1

This question already has an answer here:

Do you know how to loop over cartesian products of 100 and 200 in python, such as:

for cartesian(100,200):
 print result

1,1
1,2
.
.
.
123,197
.
.
100,200

marked as duplicate by Viktor Kerkez, Daniel, EdChum - Reinstate Monica, Konstantin Dinev, Kamil Budziewski Sep 13 '13 at 9:09

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10

The product function will work:

from itertools import product
for j in product(range(100), range(200)):
  print j

Alternatively, from the product documentation:

Equivalent to nested for-loops in a generator expression. For example, product(A, B) returns the same as ((x,y) for x in A for y in B).

4

Maybe I'm missing something, but isn't it as simple as this:

for i in range(100):
    for j in range(200):
        print i, j

Slightly more optimized version:

inner_range = range(200)
for i in range(100):
    for j in inner_range:
        print i, j
  • which is faster, yours or JLLagrange's? – alwbtc Sep 12 '13 at 12:52
  • Most likely this version since it's the simplest most pure Python solution you can get. Using the product method gives you an extra wrapper so inherently a bit of speed loss but it might omit generating the second range a hundred times. Having that said, any difference is bound to be negligible anyhow. – Wolph Sep 12 '13 at 13:22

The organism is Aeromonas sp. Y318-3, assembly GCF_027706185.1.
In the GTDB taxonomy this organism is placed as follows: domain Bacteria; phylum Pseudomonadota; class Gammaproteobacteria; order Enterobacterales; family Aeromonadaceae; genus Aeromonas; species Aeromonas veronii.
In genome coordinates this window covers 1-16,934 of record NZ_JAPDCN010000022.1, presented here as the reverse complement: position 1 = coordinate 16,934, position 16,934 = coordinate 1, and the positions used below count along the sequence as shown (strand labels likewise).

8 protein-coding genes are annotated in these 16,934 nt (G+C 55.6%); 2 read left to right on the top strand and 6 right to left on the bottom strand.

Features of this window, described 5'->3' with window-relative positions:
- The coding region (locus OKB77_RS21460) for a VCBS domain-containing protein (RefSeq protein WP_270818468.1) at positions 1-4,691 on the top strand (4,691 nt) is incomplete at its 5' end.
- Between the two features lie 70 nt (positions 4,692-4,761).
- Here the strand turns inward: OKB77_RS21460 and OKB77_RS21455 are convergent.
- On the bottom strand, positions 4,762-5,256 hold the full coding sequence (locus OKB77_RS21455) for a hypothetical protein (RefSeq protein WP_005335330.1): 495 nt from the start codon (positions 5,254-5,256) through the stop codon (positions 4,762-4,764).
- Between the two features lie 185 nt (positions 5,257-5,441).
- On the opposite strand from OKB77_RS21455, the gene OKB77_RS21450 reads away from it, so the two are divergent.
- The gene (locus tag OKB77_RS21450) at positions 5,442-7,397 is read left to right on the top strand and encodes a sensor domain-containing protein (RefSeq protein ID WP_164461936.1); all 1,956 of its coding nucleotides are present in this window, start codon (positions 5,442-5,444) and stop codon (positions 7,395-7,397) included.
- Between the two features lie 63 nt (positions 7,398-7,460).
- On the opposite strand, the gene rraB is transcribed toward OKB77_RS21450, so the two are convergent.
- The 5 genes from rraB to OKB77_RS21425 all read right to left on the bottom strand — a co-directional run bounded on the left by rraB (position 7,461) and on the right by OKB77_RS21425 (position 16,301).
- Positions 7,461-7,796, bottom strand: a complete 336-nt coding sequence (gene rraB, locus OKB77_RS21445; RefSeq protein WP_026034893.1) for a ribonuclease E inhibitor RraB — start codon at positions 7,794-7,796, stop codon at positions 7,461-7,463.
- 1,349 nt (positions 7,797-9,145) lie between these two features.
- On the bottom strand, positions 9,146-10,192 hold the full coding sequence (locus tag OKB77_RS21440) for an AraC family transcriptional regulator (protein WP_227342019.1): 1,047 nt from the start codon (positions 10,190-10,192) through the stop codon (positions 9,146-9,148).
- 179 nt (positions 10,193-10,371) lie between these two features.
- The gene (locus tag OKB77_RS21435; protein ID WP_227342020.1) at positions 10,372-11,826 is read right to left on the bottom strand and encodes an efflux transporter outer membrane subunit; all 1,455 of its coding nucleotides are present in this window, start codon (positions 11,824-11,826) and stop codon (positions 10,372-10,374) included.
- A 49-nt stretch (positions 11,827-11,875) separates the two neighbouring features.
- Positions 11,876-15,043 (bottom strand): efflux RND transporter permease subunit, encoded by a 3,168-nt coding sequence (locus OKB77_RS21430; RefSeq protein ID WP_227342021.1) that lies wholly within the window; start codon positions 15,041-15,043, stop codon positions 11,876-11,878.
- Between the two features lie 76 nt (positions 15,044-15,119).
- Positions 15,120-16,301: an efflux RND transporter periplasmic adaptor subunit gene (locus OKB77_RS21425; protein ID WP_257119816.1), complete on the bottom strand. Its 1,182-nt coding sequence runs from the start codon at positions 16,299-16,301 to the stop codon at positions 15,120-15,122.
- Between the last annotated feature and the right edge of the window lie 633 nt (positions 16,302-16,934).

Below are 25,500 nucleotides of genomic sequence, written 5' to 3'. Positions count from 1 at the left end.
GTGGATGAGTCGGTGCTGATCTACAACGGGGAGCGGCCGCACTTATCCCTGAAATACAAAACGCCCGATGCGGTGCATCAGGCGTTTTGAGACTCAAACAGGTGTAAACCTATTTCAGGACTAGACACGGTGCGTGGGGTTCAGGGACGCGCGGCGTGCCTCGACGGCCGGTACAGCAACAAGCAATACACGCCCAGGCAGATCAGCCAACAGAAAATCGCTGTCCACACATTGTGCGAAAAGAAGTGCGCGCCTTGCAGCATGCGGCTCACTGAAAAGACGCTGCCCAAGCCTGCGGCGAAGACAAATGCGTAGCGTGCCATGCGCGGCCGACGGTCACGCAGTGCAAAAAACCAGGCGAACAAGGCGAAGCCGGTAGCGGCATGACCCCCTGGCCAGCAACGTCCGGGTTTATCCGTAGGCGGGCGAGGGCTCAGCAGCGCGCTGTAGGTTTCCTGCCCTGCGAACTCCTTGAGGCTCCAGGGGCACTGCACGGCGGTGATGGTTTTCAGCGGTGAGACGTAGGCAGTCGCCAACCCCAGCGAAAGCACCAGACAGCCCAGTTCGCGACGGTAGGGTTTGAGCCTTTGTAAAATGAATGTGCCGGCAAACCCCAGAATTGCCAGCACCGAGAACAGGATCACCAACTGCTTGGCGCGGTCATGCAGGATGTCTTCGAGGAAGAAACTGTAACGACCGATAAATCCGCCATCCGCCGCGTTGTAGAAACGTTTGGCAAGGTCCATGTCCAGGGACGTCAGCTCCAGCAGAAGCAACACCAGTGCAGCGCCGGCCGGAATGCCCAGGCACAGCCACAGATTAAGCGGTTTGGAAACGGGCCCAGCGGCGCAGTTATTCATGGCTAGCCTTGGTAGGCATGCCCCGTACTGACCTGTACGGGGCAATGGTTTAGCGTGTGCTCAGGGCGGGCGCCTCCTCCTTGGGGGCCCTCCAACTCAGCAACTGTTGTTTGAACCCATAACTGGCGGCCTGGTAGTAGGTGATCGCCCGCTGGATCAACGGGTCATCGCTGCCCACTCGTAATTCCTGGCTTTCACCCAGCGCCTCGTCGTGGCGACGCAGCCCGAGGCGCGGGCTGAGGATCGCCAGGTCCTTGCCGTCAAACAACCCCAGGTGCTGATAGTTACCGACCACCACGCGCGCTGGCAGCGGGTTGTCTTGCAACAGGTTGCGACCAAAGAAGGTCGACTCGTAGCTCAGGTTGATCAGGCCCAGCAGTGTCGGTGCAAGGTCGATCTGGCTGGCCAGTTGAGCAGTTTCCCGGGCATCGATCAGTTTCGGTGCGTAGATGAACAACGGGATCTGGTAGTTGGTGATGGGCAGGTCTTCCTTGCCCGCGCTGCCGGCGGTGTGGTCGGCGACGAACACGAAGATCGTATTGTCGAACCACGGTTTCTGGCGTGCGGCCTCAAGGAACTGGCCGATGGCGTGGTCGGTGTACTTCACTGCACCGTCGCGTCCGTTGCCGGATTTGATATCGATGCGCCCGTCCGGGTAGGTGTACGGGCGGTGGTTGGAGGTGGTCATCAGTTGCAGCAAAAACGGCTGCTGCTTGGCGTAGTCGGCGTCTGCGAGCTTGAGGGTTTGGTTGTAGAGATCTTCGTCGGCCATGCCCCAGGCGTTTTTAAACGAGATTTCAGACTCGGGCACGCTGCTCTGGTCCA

• Why didn't you use outer_range = range(100)? – alwbtc Sep 12 '13 at 18:55
  • 1
    The outer range is only used once, the inner range 100 times since it's within the for loop. For cleanless you could but it shouldn't make any difference. – Wolph Sep 12 '13 at 21:46
  • product seems to be a lot faster when iterating over data like numpy arrays. – Hyperplane Feb 15 at 15:45

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